Quantcast

Monday, July 21, 2014         

 Print   Email   Comment | View 0 Comments   Most Popular   Save   Post   Retweet

'Everything ends'

Jim Leahey, the voice of UH sports for nearly three decades, might have called his last game Sunday as Oceanic takes over the production of University of Hawaii sports from KFVE

By Stephen Tsai

POSTED:


The sun rose over East Honolulu yesterday, but it was not just the start of another day for sportscaster Jim Leahey.

"I don't know what the future holds," said Leahey, who has served as the narrator of University of Hawaii sportscasts for nearly three decades.

KFVE's contract with UH expires next month, but this past Sunday's baseball game was the station's last live UH telecast after a 27-year run. After the game — won by UH in dramatic fashion on a three-run error in the final inning — the KFVE crew gathered for a group photo.

With Oceanic Time Warner set to take over production and distribution of UH sportscasts this summer, the future of KFVE's crew is uncertain.

Leahey said he has been contacted by "a few people" associated with Oceanic and UH.

"There have been no meetings yet, or anything like that," Leahey said.

At this time in past years, he would rest before getting ready for the start of the football season in a few months.

"Now you don't know," he said. "I don't know what's going to happen."

Calling sporting events is part of Leahey's DNA. His father was trailblazer Chuck Leahey; his son is KHON sports director Kanoa Leahey, who also is a play-by-play announcer for Oceanic's high school football games. Of his own decorated career, Leahey said: "Names and describing games."

He said he is prepared for the possibility that he called his last UH sporting event.

"I think if it's over, well, I did the best I could for as long as I could," Leahey said. "It's like driving in a race. You go as far as you can, and then when it's over, it's over. You cannot control it. Everything is temporary. Everything ends."

Leahey said he has few regrets. He missed about a year while undergoing treatment for leukemia.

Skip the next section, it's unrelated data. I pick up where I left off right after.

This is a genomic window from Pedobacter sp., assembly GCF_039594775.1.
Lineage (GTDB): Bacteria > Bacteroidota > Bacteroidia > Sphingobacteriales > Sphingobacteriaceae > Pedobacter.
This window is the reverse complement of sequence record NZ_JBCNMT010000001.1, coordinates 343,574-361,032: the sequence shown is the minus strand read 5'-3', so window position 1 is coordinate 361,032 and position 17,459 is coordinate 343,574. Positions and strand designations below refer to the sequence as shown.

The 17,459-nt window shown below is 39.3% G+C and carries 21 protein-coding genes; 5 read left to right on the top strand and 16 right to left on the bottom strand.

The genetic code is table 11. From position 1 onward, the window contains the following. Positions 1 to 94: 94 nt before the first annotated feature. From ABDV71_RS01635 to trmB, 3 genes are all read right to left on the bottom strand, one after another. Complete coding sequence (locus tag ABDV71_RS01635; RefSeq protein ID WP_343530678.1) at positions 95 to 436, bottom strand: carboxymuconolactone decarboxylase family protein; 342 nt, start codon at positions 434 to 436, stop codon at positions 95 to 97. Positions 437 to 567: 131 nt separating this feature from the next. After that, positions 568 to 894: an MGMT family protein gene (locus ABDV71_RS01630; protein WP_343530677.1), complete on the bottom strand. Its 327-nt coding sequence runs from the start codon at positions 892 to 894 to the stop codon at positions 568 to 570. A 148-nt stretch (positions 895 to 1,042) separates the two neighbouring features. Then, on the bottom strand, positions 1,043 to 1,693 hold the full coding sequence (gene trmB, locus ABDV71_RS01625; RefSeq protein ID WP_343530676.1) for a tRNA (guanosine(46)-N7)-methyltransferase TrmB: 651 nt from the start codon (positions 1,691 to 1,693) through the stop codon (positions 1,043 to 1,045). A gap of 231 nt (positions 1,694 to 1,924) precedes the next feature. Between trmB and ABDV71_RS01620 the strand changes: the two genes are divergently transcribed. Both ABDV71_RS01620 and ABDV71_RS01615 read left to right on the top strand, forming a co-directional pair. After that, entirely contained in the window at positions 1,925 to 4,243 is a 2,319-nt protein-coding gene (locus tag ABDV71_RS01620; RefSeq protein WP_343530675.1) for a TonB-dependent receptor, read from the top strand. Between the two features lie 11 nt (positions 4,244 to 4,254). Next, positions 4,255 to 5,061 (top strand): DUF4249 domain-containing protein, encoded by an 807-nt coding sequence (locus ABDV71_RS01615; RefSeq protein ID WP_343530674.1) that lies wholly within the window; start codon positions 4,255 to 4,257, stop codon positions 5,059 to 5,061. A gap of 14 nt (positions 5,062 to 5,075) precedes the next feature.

Other than that, he has been a relative ironman.

"Since I've done it for so many years," he said, "the body just says, ‘Hey, we have to do this today. We can get sick afterward,' and that's what happens."

He has announced basketball games from Utah's nose-bleed section, and in Fresno State's cramped arena, in which he could feel a heckler's hot breath on his neck.

During one football telecast, he was situated on the concourse level, aligned with the goal line, as if he were shooting the photo finish of a horse race.

"We were looking to our right all of the time, trying to figure out how many yards the guy gained," Leahey said.

Another time, he called a football game from the roof of the press box.

"We were outdoors," he said. "I hoped it didn't rain."

He was true to one tradition. He did not work on Feb. 19, his wedding anniversary.

"I owe it to my dear, sweet wife, who's been with me for 45 years," he said. "I have a wonderful family. They knew I would be working at night and on weekends, and they adjusted."

Leahey has been credited with an expansive vocabulary, which he credits to "reading, reading, reading," and to his wife.

Toni Leahey interrupted a recent interview to remind him that he meant to say "minutiae" instead of "minutia."

"She knows," Leahey said, chuckling. "She always knows."

Leahey praised the KFVE crew.

"I'll miss their professionalism," he said. "I know I'm going to miss that. They did a terrific job. They were very dedicated."

For now, there are projects to address while he waits.

"If that's the way it is, that's the way it is," Leahey said of his situation. "I can start to do other things that I've always wanted to do, like travel to Waipahu or something."






 Print   Email   Comment | View 0 Comments   Most Popular   Save   Post   Retweet

COMMENTS
(0)
You must be subscribed to participate in discussions
By participating in online discussions you acknowledge that you have agreed to the TERMS OF SERVICE. An insightful discussion of ideas and viewpoints is encouraged, but comments must be civil and in good taste, with no personal attacks. Because only subscribers are allowed to comment, we have your personal information and are able to contact you. If your comments are inappropriate, you may receive a warning, and if you persist with such comments you may be banned from posting. To report comments that you believe do not follow our guidelines, email commentfeedback@staradvertiser.com.
Leave a comment

Please login to leave a comment.
IN OTHER NEWS
Blogs